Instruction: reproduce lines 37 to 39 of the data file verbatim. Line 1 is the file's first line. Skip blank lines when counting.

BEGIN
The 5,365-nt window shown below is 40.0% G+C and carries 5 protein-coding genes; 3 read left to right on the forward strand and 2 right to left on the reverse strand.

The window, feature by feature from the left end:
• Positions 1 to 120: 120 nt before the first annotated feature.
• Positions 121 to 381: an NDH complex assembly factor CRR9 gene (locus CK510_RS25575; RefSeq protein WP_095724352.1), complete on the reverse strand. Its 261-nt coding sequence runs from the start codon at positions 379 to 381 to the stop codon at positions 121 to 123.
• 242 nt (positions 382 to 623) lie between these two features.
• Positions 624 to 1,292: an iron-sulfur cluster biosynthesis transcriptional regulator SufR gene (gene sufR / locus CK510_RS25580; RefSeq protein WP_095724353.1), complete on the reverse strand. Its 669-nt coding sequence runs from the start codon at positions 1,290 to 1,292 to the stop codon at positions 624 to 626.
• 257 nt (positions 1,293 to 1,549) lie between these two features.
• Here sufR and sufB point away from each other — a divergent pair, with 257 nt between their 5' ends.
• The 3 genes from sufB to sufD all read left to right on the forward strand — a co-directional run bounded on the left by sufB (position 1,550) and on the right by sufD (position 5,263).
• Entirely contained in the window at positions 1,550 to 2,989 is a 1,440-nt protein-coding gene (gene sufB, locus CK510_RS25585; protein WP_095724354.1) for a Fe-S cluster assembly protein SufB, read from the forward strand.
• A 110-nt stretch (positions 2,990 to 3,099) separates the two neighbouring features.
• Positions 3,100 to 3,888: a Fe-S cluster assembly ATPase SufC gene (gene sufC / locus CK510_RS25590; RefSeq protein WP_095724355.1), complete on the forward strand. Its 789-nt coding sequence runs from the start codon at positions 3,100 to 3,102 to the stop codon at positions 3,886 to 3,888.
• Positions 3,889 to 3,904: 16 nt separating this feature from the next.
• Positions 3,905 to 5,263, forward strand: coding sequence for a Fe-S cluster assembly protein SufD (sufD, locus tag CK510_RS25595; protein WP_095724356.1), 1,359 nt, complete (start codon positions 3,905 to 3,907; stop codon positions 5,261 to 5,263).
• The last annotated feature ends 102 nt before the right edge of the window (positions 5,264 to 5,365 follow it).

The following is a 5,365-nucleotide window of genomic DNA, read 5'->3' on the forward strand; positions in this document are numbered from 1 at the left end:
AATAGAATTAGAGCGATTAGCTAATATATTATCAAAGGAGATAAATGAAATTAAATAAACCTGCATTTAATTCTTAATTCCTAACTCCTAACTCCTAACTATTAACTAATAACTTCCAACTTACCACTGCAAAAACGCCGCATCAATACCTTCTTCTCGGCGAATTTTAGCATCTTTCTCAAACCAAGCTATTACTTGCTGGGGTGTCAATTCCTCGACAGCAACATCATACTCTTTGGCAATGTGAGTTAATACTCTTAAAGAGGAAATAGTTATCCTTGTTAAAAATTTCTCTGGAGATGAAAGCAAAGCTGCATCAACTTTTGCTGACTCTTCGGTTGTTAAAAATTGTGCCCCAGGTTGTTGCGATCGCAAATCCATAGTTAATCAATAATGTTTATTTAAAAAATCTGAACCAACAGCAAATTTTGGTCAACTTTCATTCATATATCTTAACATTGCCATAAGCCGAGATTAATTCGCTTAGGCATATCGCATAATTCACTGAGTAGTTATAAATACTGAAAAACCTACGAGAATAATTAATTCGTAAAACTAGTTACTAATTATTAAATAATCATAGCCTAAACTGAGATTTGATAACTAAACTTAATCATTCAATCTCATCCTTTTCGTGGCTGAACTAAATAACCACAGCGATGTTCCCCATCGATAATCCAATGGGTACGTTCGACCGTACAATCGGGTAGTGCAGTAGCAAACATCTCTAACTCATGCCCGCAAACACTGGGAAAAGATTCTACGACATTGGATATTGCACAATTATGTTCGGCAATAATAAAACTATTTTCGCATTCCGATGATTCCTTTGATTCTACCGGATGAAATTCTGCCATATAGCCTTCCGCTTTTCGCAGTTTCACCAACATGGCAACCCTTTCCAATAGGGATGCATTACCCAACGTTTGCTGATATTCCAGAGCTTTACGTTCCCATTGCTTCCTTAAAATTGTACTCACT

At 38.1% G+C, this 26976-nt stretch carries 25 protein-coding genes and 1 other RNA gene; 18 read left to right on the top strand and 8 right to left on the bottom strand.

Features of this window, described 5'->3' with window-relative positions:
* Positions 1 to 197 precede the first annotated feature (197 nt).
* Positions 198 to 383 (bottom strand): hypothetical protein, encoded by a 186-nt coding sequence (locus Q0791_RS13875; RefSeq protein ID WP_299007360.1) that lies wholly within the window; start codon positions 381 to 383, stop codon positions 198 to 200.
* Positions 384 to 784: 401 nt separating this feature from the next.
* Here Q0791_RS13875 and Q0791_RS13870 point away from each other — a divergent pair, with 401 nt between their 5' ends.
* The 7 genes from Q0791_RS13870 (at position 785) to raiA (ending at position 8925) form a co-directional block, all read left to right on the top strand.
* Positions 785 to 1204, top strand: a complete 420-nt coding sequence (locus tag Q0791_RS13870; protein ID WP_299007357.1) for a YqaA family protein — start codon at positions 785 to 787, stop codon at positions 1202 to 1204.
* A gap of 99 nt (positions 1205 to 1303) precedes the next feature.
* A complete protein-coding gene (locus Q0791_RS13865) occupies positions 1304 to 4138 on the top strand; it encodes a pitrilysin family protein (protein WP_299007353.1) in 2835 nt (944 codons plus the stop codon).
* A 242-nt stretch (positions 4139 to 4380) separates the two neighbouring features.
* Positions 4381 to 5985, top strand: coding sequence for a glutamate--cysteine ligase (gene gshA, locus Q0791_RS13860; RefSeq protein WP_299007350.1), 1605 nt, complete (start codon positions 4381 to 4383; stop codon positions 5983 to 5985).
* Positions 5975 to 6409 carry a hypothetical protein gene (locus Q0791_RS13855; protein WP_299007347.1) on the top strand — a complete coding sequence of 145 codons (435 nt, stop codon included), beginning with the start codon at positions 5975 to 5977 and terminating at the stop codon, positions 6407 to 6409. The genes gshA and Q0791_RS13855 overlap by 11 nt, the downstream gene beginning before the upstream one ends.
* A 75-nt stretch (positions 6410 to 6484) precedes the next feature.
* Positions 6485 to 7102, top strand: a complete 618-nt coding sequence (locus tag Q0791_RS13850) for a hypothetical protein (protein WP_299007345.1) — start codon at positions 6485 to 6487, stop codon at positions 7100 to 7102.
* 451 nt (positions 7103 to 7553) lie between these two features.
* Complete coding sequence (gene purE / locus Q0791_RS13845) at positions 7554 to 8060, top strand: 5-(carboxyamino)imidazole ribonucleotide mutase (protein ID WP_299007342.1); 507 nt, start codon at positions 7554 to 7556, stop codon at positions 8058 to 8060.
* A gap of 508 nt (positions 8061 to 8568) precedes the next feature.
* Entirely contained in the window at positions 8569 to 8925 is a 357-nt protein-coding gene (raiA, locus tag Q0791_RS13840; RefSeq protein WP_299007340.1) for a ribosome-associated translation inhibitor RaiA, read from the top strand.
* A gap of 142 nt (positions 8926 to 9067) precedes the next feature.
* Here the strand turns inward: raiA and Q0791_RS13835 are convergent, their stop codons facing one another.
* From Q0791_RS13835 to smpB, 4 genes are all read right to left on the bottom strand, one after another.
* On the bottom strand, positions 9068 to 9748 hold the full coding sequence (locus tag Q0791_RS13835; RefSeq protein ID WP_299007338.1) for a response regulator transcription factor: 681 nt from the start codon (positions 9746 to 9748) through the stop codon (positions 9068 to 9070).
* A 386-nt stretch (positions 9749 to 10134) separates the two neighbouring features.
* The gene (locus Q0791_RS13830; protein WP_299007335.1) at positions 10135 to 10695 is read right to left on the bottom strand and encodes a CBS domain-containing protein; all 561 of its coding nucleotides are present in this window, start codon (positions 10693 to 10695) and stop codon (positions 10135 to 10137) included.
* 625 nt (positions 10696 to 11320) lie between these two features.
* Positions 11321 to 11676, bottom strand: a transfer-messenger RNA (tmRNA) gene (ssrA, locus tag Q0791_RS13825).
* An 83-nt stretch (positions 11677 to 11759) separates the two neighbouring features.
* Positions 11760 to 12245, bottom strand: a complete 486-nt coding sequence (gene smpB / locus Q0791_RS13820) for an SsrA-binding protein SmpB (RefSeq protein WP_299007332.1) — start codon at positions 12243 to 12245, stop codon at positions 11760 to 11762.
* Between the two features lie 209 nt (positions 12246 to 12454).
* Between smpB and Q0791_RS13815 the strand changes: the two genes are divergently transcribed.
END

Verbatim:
* A gap of 142 nt (positions 8926 to 9067) precedes the next feature.
* Here the strand turns inward: raiA and Q0791_RS13835 are convergent, their stop codons facing one another.
* From Q0791_RS13835 to smpB, 4 genes are all read right to left on the bottom strand, one after another.